LivingSocial's Head of New Business Initiatives Dishes on What's Next for Daily Deals
On a recent vacation, Doug Miller hiked in the dark to the top of a volcano on Hawaii’s Oahu island to see the sunrise.
For his full-time job, Miller is the vice president of new business initiatives at LivingSocial, where he’s all about trying to replicate those kinds of experiences for others.
Under his close watch, he’s helped to expand the daily-deals company into two new niches, broadening its scope from restaurants and spas into vacations and activities.
Recent offers range from a bed and breakfast in New York to a Vancouver Island retreat–complete with a seven-course dinner–to a five-night tour in Panama that takes you to two different resorts. LivingSocial Adventures, which has launched in 30 markets, offers deals on such activities as a mixology class, where you learn how to whip up various cocktails, to an experience called Shootin’ and Drinkin’, which features a trip to the shooting range followed by drinks (and not in the reverse order).
To be sure, LivingSocial is not the only one trying to sell vacations at a discount. Other group-sales sites have rolled out ambitious plans.
Gilt Groupe has its high-end travel site called JetSetter, which offers very high-end offers for affluent young professionals. More recently, Exclusively.In, a site focused on selling India-inspired clothing, has branched into selling exotic trips to Asia. On the lower end, Overstock has launched a travel site, which offers discounted hotel rooms to a couple dozen locations.
Miller has an ideal background for the job. He most recently spent eight years as a VP at Expedia and had earlier stints at both Ticketmaster.com and Citysearch.
I sat down with Miller, who joined the company in August and commutes between his home in Seattle and the company’s headquarters in Washington, D.C., to discuss how LivingSocial is changing travel and what he might be investing in next. A big part of his job will be to explore new areas that fit in well, and help maintain the company’s crazy growth rates.
Miller also discussed the importance of social media and how he believes it is important for us all to unplug once in awhile (after, presumably, buying an $1,800 trip to Panama).
I caught up with him at LivingSocial’s Seattle offices, coincidentally on the same day that the Justice Department approved the merger between Google and ITA Software.
Here’s an edited version of our conversation:
On the subject of whether social networking is making us less social:
“What I love about LivingSocial is that it harnesses social media and encourages us to get out and travel and experience life in some new way, including dinner, spas, or go-karting. We sold 5,000 vouchers for sky-diving.”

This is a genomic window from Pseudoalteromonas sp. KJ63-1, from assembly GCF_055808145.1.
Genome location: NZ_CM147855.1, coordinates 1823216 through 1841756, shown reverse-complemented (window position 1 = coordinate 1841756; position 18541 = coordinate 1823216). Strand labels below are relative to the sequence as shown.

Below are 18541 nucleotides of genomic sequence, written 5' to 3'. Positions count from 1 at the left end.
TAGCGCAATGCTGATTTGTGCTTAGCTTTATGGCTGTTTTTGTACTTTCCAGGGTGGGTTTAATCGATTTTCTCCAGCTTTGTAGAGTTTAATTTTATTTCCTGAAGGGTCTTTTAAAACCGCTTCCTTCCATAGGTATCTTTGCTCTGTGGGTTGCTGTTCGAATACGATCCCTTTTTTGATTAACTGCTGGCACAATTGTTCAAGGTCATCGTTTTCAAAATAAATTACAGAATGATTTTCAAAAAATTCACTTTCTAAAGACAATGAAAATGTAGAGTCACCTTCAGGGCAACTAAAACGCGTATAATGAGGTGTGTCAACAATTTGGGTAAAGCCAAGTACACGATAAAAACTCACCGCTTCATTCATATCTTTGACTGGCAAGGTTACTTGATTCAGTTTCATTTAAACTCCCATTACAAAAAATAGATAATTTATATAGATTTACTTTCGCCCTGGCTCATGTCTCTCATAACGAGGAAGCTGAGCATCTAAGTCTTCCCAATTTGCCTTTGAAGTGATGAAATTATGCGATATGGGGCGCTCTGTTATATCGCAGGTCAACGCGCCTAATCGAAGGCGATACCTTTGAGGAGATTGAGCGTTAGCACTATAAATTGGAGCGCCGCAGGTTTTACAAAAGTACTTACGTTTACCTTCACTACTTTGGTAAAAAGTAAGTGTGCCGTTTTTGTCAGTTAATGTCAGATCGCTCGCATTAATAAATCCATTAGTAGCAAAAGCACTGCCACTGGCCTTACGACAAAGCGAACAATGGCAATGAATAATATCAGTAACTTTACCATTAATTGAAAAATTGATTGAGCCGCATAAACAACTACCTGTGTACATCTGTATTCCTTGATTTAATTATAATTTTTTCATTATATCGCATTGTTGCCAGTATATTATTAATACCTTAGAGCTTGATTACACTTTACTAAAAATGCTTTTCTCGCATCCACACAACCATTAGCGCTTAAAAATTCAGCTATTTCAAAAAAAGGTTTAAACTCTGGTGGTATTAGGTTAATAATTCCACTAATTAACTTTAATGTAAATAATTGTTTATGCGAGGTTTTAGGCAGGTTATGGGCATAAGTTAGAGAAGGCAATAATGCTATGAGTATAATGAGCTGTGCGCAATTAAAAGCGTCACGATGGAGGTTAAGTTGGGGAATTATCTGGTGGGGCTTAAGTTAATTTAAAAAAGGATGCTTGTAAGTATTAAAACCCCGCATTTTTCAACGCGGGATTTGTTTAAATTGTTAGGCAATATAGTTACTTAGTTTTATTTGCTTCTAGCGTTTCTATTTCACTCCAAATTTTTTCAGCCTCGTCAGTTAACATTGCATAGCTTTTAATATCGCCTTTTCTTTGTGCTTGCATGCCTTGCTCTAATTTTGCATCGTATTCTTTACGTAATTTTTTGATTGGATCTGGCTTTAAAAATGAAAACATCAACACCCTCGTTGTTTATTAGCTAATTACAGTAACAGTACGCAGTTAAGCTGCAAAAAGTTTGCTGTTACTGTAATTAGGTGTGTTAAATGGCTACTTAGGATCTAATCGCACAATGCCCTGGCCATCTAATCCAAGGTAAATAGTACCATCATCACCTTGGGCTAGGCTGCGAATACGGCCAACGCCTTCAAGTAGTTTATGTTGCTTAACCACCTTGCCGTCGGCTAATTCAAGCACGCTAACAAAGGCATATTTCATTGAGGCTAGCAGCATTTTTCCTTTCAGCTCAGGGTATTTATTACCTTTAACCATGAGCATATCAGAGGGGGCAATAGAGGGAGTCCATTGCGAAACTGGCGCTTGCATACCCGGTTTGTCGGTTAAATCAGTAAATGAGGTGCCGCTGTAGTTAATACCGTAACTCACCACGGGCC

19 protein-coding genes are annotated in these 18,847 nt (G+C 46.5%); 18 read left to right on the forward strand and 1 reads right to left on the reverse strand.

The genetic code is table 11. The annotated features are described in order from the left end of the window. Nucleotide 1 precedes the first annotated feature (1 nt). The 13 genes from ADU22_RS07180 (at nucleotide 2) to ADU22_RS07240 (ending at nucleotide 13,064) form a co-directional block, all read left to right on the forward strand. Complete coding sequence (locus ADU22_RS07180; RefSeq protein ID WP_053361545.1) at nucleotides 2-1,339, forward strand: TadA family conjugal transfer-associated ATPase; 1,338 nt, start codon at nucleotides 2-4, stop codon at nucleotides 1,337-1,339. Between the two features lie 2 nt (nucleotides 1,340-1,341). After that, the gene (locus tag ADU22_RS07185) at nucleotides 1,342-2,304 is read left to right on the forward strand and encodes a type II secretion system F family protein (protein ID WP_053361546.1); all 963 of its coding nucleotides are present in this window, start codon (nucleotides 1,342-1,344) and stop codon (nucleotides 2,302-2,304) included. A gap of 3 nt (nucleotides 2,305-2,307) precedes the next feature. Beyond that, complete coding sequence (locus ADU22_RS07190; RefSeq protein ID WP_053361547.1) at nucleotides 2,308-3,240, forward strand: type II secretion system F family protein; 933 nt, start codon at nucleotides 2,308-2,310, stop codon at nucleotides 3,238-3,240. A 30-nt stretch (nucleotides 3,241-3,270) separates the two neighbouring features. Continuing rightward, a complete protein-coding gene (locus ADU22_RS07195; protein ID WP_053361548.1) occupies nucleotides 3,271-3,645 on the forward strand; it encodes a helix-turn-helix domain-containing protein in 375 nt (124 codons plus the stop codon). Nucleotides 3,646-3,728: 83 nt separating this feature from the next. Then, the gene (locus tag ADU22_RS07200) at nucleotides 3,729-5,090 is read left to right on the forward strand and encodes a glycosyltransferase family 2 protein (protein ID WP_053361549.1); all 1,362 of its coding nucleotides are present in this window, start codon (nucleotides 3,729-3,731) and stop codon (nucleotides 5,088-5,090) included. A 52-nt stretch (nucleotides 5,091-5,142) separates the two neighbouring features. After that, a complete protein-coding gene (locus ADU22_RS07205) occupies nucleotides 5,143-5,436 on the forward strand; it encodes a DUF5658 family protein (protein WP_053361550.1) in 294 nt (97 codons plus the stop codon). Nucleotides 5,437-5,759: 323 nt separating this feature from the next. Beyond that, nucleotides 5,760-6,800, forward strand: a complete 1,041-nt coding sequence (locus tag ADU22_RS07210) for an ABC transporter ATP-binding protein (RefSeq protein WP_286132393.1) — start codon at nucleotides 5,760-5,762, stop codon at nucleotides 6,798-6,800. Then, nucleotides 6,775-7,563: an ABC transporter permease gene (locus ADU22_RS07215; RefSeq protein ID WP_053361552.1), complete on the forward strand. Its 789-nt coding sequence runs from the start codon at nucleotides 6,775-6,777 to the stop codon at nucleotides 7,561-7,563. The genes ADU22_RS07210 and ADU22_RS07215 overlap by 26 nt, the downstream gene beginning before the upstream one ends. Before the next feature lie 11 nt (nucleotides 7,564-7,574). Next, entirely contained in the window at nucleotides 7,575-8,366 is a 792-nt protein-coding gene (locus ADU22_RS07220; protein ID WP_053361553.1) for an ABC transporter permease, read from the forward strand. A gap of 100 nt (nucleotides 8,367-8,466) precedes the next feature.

What they are doing is true social commerce because they help people get out into the world and experience new things. It’s not about Facebook all of the time. “I’m optimistic that Millennials will take control of the tool and won’t let themselves be controlled by the machine. We need to wrestle back control from devices and not the opposite.”
“I am therefore I update,” vs. “I update therefore I am.”
On being a tour operator:
There’s a natural intersection between daily deals and travel, or what he calls “near-cations,” which are trips within two to three hours away.
“There’s not a great platform on the Web today. LivingSocial Escapes is a weekly collection of offers across the country and world. In the first five months, we booked 200,000 room nights for 200 properties, or roughly 1,000 room nights per property. In some cases that equaled to 25 percent of a destination’s annual occupancy.”
On offering a point of view:
Miller says their approach is “approachable sophistication.” They don’t just offer a discounted room. They are packages and experiences he calls “weekend in a box.” That means a hotel room plus cooking classes, or a hotel room and tickets to a water park for the whole family.
On whether it competes with his previous employer, Expedia:
“That would be very egotistical for me to think I will disrupt a $20 billion business. We are in very different spaces. We are trying to inspire and speak to you about something you didn’t know you wanted. Expedia reacts to demand with dates and an origin and destination. I’m upstream. You see a deal to Mendocino, and all of the sudden I say, ‘I want to go to Mendocino, but I didn’t know I wanted to go’.”
Miller said he’s in the storytelling business.
Expedia and Ticketmaster were revolutionary because they gave consumers access to information that had never before been transparent (it used to be you went to a ticket vendor or a travel agent). What he thinks LivingSocial is doing is turning a very logical and rational experience you find online into a very emotional experience, full of rich imagery and well-crafted explanations that sell a destination.
“Google is responding to a query, whereas I’m pitching something to you that you didn’t know you wanted. That’s different from the OTAs and Google’s of the world.”
On lessons learned in local commerce between his days at Citysearch and now:
He said CitySearch represented the first platform that aggregated local commerce information, which had been very fragmented. “But the market wasn’t ready and our model was wrong. I also think the rise of social media is important.”
First came Escapes, second came Adventures, what’s next?
Miller declined to say, but hinted that “there’s an opportunity in live entertainment,” which would leverage his time spent at TicketMaster. “You can only imagine what we can do when we are the producer, and we have a massive marketing channel of 26 million people.”